Reprinted from To The Point Analyses
Part I -- The Attack and Its Immediate Context
On Wednesday 7 January 2015 two heavily armed men walked into the Paris offices of a satirical magazine called Charlie Hebdo (Charlie Weekly) and methodically murdered 12 people, including the magazine's editor Stephane Charbonnier (aka Charb), four cartoonists, a columnist, a proofreader, a maintenance worker, two policemen stationed inside the building, and one outside. The killers were Muslim extremists associated with al-Qaeda, but their actions were praised by the Islamic State (ISIS) as well. Almost everyone else, including most Muslim commentators, condemned the attack for the horrible crime it certainly was.
Why Charlie Weekly? The immediate reason for the attack seems to have been the repeated satirization of the Prophet Mohammed in cartoons that were, to put it mildly, of questionable taste. Of course the magazine had satirized others as well but gave disproportionate attention to Muslims and their Prophet.
All of this was done under the cover of freedom of speech. As Charb said in an 2012 interview, "Our job is not to defend freedom of speech but without it we're dead. We can't live in a country without freedom of speech. I prefer to die than to live like a rat."
Part II -- Charlie Hebdo and the Question of Freedom of Speech
I think everyone with a progressive outlook can agree that freedom to criticize governments and other centers of power is an absolute necessity if we are to have a free society. But we must also recognize that the notion of unimpaired free speech is an ideal that is constantly approached and retreated from. In practice its limits tend to be culturally and politically determined. Further, when we move beyond the critique of power there are good arguments for the position that freedom of speech should be coupled with a promulgated definition of social responsibility.
It seems to me that Charb and his magazine had little concern for these issues and, by concentrating their ridicule on Muslims with occasional jabs at the Catholic Church, had accommodated themselves to France's selectively censored environment. Consider the following:
- Charlie Hebdo was founded in 1970 after its predecessor magazine, called the Hara-Kiri Hebdo, had been shut down by the French government. Why? It had insulted the memory of the then recently deceased Charles de Gaulle.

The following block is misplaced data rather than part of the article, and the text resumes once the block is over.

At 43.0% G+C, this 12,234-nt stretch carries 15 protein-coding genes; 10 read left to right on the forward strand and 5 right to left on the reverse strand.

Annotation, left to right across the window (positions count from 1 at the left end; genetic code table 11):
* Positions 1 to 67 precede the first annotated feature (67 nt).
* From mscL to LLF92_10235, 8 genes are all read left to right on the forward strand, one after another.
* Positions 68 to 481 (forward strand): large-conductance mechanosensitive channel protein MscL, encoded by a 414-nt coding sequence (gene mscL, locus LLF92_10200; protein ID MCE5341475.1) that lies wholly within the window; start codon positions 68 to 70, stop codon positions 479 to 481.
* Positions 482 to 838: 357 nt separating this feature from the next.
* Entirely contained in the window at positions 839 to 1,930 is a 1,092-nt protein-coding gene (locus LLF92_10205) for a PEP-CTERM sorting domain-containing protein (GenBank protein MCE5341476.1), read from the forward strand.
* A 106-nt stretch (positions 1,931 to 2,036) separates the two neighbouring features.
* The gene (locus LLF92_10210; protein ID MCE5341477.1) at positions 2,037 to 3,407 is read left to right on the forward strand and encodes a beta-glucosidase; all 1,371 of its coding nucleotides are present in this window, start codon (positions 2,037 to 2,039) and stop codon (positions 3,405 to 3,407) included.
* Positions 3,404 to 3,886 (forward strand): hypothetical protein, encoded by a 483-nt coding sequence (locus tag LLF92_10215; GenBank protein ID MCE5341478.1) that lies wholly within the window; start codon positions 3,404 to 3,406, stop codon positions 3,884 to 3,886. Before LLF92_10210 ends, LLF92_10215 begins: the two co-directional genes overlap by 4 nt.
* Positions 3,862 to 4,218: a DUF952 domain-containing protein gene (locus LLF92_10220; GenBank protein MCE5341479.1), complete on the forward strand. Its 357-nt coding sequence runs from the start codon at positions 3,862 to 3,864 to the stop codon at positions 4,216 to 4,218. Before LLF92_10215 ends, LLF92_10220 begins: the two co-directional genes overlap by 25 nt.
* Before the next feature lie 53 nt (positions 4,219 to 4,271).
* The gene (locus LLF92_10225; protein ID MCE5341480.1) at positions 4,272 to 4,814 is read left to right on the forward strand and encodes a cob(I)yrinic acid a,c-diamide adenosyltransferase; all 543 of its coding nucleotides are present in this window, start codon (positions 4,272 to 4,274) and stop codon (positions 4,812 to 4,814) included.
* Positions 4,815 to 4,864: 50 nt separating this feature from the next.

- If Charlie Hebdo had satirized the Jews in the same way it did the Muslims, its director and staff would have likely been hauled into court and charged with anti-Semitism, expressions of which are illegal in France.
- As the political Scientist Anne Norton points out, while "casting itself as the defender of free speech ... the Paris prosecutor's office is investigating [and subsequently has taken into custody] comedian Dieudonne M'bala for 'defending terrorism' after his Facebook post, 'I feel like Charlie Coulibaly.'" Coulibaly was the terrorist involved in the recent Paris violence against Jews.
Charbonnier and his fellows at Charlie Weekly were aware of the first two facts. Thus, Charb was telling the truth when he said that the magazine was not defending free speech. He knew that the Charlie Weekly approach would work only as long as its ridicule was seen as politically acceptable by both most French people and their government. Defaming national heroes or Jews was out of bounds, but ridiculing Muslims was and is acceptable, and maybe that is why they became Charlie Weekly's preferred target. That, in turn, made the magazine's staff targets of Muslim extremists.
Part III -- The Larger Context
Whatever Stephane Charbonnier's actual motives and aims, he and his fellow workers at Charlie Weekly died in the course of promoting them.
At that point their motives were co-opted by the French government in what was soon declared as a war of values. On 10 January French Prime Minister Manuel Valls declared war against "radical Islam" because its practitioners had attacked "our values, which are universal."
That last claim is an example of French hubris getting in the way of reality. For better or worse, French values are definitely not universal. They are just another version of culturally determined practices which, in terms of speech, set the limits of what the powers that be find permissible. These limits may be broader than the ones promoted by Islamists but, as we have seen, they are not open-ended.
Nonetheless the illusion of universal values was used by Prime Minister Valls to rally his fellow citizens. On 11 January a reported 2 million French men and women, with some 40 world leaders (most notably half the Israeli cabinet) at their head, marched through Paris to protest the attack on Charlie Weekly. It was said to have been the largest public rally France has seen since the liberation of Paris at the end of World War II.
Most of those who attended this historic rally probably knew little or nothing of the context of the crime they protested. And, while the magazine's demeaning cartoons might have been the immediate cause of the murders, it was certainly not the only cause. Prime Minister Valls publicly declared war just a few days ago, but in truth France has been acting as if it was at war with Muslims and their values for a very long time.
During their 130-year occupancy of Algeria the French segregated most Muslims from European colonists and adopted policies that undermined the indigenous Arab lifestyle. Since then they haven't been very welcoming toward Muslim immigrants in France, insisting that they give up their traditional ways and integrate into French culture. However, as riots in 2005 suggested, very little effort has been made on the part of the French government or its people to accommodate such integration.